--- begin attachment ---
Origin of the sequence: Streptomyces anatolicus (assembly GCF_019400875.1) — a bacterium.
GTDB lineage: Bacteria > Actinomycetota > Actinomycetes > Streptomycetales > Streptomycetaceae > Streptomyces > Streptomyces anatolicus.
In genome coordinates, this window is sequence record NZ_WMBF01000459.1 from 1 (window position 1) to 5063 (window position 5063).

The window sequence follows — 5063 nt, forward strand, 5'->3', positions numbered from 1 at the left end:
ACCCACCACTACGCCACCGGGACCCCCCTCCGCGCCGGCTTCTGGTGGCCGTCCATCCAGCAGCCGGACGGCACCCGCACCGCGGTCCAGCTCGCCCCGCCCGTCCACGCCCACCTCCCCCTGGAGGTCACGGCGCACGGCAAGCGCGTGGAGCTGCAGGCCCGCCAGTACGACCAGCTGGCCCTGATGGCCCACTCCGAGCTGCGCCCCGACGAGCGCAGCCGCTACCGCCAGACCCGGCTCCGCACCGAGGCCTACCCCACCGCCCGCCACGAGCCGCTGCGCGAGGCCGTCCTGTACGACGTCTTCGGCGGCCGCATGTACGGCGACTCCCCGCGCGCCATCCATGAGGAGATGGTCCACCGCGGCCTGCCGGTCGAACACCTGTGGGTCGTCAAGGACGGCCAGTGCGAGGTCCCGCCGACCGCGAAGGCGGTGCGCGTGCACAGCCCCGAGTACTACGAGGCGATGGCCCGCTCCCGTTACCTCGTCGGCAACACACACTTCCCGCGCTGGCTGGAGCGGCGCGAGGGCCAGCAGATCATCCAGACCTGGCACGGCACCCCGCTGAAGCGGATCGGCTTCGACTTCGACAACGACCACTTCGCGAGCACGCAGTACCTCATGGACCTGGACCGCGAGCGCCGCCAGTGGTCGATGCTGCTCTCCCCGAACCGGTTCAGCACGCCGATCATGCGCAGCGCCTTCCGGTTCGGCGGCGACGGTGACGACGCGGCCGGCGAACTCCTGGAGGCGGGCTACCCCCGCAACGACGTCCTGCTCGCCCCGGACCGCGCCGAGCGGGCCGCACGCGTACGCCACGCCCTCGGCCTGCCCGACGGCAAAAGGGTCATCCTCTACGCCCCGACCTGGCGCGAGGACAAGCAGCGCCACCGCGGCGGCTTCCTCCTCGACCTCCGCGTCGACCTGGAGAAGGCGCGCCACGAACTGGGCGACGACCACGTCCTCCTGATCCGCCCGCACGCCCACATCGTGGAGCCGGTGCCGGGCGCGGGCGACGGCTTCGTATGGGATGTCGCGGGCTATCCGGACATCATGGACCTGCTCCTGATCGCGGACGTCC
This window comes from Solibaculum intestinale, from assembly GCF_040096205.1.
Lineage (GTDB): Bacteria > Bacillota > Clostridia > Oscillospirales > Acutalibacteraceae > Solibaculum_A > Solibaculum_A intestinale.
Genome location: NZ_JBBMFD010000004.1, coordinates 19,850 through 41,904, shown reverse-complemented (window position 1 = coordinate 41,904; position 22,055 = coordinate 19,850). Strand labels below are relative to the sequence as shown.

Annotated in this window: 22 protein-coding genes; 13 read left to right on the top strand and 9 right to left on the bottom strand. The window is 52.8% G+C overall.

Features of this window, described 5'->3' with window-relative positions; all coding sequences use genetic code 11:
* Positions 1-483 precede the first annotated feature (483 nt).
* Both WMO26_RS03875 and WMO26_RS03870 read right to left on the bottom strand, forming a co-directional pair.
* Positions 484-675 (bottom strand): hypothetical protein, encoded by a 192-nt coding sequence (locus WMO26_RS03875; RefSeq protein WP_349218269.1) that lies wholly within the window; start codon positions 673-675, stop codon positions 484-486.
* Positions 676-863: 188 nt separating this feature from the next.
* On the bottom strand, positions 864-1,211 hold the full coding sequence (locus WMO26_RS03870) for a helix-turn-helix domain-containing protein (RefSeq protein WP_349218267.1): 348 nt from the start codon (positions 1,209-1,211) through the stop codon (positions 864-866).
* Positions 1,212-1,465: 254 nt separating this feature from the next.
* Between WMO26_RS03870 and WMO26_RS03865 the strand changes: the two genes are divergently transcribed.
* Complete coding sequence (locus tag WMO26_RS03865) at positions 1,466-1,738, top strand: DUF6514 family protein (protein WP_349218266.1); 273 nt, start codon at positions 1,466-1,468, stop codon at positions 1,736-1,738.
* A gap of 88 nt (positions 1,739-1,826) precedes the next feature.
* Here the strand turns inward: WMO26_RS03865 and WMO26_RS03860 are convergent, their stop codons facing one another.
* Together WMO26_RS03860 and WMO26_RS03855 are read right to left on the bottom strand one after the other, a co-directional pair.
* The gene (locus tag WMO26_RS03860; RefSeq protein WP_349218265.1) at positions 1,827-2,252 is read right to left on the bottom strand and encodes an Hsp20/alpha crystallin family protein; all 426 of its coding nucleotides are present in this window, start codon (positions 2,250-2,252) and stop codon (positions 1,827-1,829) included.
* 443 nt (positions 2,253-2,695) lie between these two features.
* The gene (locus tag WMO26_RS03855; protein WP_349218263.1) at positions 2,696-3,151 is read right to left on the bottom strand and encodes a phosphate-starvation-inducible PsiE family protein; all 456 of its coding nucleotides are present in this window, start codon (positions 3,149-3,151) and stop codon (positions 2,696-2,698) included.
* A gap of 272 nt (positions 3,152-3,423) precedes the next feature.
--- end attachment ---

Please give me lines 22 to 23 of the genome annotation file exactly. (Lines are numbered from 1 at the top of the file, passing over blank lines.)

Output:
* The gene (locus tag WMO26_RS03860; RefSeq protein WP_349218265.1) at positions 1,827-2,252 is read right to left on the bottom strand and encodes an Hsp20/alpha crystallin family protein; all 426 of its coding nucleotides are present in this window, start codon (positions 2,250-2,252) and stop codon (positions 1,827-1,829) included.
* 443 nt (positions 2,253-2,695) lie between these two features.